Snooker Players

Interesting things about snooker history

Billiards has long been a familiar and widely loved sport in the world. In some countries, the snooker fan with this number is not inferior. However, have you ever wondered how Billiards was born? Join us to learn about the interesting things that swirl around the small ball in the article below.

Development history

Antique illustration of sports and exercises: Knurr and Spell

In Europe, people began to play billiards – an outdoor game on clay tables using marbles and sticks from the 13th century. There are records in 1469, which is 16 years after being taken by the Turks. Invasion, had billiard tables. However, it is not yet agreed which country billiards were first. Particularly in France, history books clearly stated: The first wooden billiard table from the time of King Louis 11; The author is Mr. Henri de Vigue played for the king to play.

Before King Louis ordered the table, this sport was mainly played outdoors, players would use their sticks in the shape of a golf club to hit the ball through a small iron frame, in front of which there were many. Obstacles are different, whoever overcomes all obstacles and hits the iron frame first will be the winner.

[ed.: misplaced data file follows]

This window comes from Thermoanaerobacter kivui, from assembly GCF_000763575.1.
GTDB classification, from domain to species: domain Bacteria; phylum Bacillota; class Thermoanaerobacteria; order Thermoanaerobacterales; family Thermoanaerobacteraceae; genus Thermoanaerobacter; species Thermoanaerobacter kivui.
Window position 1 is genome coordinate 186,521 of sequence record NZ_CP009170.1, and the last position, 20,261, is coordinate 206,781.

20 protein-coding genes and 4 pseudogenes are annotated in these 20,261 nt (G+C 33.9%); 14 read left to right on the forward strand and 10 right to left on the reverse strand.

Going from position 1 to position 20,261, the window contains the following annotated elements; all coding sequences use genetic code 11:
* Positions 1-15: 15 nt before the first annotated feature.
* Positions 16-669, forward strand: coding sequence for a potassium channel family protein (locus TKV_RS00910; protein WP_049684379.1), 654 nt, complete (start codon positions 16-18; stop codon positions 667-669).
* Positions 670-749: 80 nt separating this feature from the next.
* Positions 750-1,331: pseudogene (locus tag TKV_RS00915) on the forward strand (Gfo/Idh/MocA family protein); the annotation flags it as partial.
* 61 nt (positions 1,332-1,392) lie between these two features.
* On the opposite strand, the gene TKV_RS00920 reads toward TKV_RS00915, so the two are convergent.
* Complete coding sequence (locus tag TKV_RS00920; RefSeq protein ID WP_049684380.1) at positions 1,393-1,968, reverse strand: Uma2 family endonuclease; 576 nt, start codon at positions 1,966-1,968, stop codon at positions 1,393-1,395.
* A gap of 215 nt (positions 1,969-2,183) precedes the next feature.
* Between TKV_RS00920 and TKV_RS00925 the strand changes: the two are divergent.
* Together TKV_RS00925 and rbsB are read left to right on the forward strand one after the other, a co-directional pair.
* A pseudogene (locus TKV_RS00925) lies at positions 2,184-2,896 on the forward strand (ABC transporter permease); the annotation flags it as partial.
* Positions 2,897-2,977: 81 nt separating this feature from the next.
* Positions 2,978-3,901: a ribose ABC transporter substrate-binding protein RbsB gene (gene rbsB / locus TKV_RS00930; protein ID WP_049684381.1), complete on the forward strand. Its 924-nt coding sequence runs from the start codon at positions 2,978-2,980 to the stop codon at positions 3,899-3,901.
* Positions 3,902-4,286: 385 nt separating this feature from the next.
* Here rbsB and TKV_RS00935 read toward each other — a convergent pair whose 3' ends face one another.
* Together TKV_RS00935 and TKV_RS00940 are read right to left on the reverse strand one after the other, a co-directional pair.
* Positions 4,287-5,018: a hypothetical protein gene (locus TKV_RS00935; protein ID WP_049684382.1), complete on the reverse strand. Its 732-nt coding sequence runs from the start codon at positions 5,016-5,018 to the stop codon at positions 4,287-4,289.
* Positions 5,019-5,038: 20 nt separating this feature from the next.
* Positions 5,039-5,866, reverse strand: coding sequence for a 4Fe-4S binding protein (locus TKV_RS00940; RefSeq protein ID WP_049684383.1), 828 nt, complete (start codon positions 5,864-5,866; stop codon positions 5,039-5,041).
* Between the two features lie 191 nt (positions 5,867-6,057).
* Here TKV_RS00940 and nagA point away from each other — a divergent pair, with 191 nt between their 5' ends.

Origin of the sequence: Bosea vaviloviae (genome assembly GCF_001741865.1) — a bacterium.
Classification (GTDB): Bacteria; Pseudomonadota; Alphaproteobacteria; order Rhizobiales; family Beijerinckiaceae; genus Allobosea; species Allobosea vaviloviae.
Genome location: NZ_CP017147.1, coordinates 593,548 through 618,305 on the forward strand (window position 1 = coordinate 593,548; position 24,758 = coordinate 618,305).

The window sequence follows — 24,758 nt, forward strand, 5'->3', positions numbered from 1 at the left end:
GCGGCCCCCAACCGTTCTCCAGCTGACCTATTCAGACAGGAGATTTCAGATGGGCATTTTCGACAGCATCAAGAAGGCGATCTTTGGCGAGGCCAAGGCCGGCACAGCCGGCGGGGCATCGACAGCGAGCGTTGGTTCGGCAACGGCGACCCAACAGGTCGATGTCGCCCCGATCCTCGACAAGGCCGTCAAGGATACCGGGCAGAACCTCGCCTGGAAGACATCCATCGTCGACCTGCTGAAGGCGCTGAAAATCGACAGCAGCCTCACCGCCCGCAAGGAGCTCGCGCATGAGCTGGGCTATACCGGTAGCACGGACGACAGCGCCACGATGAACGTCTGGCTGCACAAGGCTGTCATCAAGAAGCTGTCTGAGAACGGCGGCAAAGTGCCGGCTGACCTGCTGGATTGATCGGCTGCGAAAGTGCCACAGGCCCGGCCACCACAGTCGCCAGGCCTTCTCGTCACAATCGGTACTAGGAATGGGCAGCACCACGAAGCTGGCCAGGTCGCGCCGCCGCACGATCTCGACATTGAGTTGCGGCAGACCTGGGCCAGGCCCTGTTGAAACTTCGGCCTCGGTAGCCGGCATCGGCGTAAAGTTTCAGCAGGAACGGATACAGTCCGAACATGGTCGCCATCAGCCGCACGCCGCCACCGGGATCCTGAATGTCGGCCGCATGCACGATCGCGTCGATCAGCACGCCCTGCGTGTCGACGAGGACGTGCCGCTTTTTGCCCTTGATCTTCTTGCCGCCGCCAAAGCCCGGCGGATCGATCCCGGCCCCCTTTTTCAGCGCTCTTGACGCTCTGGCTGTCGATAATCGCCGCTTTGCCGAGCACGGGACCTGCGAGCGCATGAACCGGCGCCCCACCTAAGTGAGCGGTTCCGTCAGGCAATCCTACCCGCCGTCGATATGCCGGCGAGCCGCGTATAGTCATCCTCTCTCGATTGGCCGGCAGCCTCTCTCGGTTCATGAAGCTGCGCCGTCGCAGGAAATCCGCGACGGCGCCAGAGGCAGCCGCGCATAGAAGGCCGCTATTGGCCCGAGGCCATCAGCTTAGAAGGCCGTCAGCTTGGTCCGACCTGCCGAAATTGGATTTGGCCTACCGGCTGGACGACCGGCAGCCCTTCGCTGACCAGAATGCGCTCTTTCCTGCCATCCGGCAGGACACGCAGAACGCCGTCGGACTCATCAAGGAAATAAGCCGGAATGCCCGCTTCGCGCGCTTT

And since King Louis ordered that table, history has started to turn the page with billiards. People moved from outdoor to indoor and the sticks and frames were reduced to fit the size of the table.

In 1643, the Dutch landed in New York (originally named New Netherland) and introduced billiards here. Soon, billiard associations sprung up across South and North America. In Europe, from the 17th century, in Germany – Austria started to play billiards; In Northern Europe, billiards entered Denmark in 1766, and then to Sweden, Norway, and Finland.

To the east, it was the Dutch who occupied Indonesia in 1636 and brought billiards here. By 1560, Japan learned that billiards was brought by Dutch sailors. Today, Japan is the country with the most billiard clubs and has also produced many billiard champions. The head of the Japanese billiard association is Mr. Tsuneyoshi Takeda, a member of the International Olympic Committee.

Through historical periods, billiard gradually became more and more people turned to hitting balls in the hole and the curved stick to hit the balls was no longer suitable. As a result, many people have started to give up the old style stick and switch to the long, straight and small-headed stick that we today call muscle. With the change of its play style as well as its popularity no longer confined to the aristocracy, so many billiards clubs began to appear, along with many forms of competition. different match like American style pool, billiard carom, 8 ball pool, snooker, 9 ball pool …


Billiards have many different names between countries: Italians call this game biglia, the French then Bilhard, in Spain it is called Virlota and the British call it “Ball-yard”. Today the international name is Billiard.